An Australo-papuan avian community in Torres Strait (QLD, Australia) is being investigated for detectable effects and responses to natural exposure of a high diversity and prevalence of avian haemosporida (avian malaria). At present there is a poor understanding of the effects these parasites impose on Australo-papuan avian communities and investigations from this region currently contribute very little to the general understanding of avian haemosporida. Numerous studies elsewhere have revealed a variety of species-specific responses to these parasites ranging from undetectable to highly undesirable including population declines and species extinctions.
Studying interactions between haemosporida and Australo-papuan avifauna provides a unique perspective on the dynamics of these parasites with direct relevance to Australian avifaunal communities. Detectable effects in avian hosts are expected to vary with lineage of parasite, determined by cytochrome b gene sequencing, as well as between avian host species. Thus a broad range of effects are necessarily addressed. Birds are all caught and sampled from a single island community. For each individual morphometric data are collected and used to determine effects in conjunction with blood analyses such as blood cell counts and biochemical tests of organ function. Data collected over a period of eight years are included. The role of tolerant avian host species as reservoirs in this community is also investigated, determining the effect these host species have on parasite diversity within the community.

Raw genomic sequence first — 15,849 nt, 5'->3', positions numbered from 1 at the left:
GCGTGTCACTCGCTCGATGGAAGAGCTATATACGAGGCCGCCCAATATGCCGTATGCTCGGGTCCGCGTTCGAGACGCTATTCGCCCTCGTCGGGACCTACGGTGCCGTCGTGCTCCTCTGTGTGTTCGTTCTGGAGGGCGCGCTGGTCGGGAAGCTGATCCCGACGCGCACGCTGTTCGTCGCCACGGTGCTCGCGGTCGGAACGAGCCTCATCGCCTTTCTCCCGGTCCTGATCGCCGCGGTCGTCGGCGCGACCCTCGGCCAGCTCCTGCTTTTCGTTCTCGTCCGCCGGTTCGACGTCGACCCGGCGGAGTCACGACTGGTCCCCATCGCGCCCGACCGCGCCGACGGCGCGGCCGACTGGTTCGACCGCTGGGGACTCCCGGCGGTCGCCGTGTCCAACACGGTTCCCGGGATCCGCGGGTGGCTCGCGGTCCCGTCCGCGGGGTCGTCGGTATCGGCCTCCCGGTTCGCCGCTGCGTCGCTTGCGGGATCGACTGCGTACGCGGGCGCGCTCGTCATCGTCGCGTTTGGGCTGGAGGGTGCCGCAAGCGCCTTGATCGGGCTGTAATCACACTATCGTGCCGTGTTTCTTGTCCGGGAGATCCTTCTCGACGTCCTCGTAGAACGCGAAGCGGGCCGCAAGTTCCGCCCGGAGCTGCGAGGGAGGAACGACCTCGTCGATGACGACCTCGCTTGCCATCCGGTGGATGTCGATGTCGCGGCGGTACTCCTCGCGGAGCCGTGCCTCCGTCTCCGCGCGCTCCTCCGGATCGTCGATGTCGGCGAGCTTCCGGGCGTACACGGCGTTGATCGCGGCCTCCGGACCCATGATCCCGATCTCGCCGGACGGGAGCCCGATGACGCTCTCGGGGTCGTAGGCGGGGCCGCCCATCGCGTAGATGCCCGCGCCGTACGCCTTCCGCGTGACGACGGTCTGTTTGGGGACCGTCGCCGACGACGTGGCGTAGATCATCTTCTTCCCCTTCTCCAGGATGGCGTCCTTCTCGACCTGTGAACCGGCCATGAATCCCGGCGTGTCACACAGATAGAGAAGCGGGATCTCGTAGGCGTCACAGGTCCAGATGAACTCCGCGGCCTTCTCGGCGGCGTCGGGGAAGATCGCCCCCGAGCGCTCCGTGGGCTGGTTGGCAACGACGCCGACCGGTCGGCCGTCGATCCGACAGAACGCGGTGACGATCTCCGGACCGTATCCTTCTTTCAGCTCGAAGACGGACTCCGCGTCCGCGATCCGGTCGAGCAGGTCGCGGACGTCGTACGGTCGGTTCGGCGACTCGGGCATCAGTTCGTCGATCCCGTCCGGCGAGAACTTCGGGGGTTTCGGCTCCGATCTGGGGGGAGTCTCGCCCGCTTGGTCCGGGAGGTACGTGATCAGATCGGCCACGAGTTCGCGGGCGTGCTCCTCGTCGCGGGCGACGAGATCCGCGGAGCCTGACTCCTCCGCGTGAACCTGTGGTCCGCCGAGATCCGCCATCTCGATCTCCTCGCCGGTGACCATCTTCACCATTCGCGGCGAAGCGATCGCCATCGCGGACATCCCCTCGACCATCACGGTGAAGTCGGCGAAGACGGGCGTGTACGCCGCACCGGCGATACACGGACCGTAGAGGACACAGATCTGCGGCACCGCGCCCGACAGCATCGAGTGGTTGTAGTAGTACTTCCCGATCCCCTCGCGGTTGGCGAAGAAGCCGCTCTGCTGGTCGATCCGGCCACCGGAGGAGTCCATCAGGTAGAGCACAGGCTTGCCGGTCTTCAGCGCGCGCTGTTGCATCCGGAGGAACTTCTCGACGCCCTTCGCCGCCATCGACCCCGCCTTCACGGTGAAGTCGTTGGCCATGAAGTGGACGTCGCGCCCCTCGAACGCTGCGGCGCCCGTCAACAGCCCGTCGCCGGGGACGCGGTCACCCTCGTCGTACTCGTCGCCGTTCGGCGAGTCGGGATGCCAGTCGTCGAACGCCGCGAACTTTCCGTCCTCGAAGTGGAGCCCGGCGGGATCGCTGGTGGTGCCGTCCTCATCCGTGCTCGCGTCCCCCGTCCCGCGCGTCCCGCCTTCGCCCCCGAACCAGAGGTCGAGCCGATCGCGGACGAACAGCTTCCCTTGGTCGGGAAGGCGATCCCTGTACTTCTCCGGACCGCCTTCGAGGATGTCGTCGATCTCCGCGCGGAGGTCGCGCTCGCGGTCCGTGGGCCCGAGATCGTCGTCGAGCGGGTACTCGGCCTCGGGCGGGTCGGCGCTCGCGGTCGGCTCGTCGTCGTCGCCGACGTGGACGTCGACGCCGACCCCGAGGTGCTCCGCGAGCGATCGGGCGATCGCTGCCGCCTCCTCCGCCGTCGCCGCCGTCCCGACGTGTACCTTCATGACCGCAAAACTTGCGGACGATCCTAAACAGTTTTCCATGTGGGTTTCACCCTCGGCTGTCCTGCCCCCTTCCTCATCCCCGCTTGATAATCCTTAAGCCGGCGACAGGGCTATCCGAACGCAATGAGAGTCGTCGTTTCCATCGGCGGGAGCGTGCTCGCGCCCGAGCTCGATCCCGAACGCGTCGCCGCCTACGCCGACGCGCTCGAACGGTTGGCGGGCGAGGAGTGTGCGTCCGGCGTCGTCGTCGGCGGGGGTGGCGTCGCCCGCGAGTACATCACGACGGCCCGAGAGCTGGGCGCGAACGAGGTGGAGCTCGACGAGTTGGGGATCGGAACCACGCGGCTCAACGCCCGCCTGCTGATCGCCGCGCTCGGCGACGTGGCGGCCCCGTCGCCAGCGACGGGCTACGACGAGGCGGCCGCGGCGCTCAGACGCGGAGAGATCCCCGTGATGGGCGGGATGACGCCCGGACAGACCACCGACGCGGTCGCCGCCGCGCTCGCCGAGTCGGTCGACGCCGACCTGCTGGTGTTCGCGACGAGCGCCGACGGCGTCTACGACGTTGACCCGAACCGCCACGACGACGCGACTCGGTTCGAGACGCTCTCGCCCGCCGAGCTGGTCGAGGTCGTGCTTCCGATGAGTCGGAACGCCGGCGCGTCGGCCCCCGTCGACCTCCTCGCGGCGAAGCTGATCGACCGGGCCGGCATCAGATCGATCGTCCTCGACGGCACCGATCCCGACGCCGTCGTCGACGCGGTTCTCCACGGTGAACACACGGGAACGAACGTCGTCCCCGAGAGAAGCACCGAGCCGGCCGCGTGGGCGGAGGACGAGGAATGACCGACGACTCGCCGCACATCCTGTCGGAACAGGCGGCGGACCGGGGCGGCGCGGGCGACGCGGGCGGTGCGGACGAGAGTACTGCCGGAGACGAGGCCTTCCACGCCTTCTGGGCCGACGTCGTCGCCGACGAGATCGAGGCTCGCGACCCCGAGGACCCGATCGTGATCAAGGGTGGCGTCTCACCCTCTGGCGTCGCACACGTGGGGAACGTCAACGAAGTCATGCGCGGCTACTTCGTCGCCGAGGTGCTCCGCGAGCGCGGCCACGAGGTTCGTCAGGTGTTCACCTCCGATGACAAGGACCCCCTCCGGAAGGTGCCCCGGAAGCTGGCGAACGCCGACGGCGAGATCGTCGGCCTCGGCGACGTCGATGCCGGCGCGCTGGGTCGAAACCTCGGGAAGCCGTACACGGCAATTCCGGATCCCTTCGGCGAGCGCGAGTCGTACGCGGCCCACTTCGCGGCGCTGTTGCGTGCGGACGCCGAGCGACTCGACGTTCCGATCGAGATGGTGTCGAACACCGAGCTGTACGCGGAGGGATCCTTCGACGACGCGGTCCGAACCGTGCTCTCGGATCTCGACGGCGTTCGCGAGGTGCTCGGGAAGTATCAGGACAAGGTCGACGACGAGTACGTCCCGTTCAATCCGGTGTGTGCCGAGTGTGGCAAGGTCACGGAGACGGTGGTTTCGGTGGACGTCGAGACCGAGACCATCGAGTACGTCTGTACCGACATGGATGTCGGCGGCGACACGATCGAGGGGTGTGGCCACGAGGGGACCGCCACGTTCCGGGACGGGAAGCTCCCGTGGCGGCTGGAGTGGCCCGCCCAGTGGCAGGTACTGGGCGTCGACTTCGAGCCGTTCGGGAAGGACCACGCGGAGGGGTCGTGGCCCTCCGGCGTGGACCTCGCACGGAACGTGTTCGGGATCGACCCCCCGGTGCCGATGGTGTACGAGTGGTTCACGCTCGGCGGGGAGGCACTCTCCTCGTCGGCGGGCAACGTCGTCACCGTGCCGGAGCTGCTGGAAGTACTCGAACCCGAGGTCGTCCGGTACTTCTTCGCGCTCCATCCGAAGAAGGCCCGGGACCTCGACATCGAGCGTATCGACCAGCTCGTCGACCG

The uniqueness of the Austalo-papuan region and its avifauna necessitate local investigations of avian parasites. An Australo-papuan perspective adds greatly to the understanding of host-parasite dynamics and interactions in this region as well as contributes to the broader understanding of these globally present haemosporida.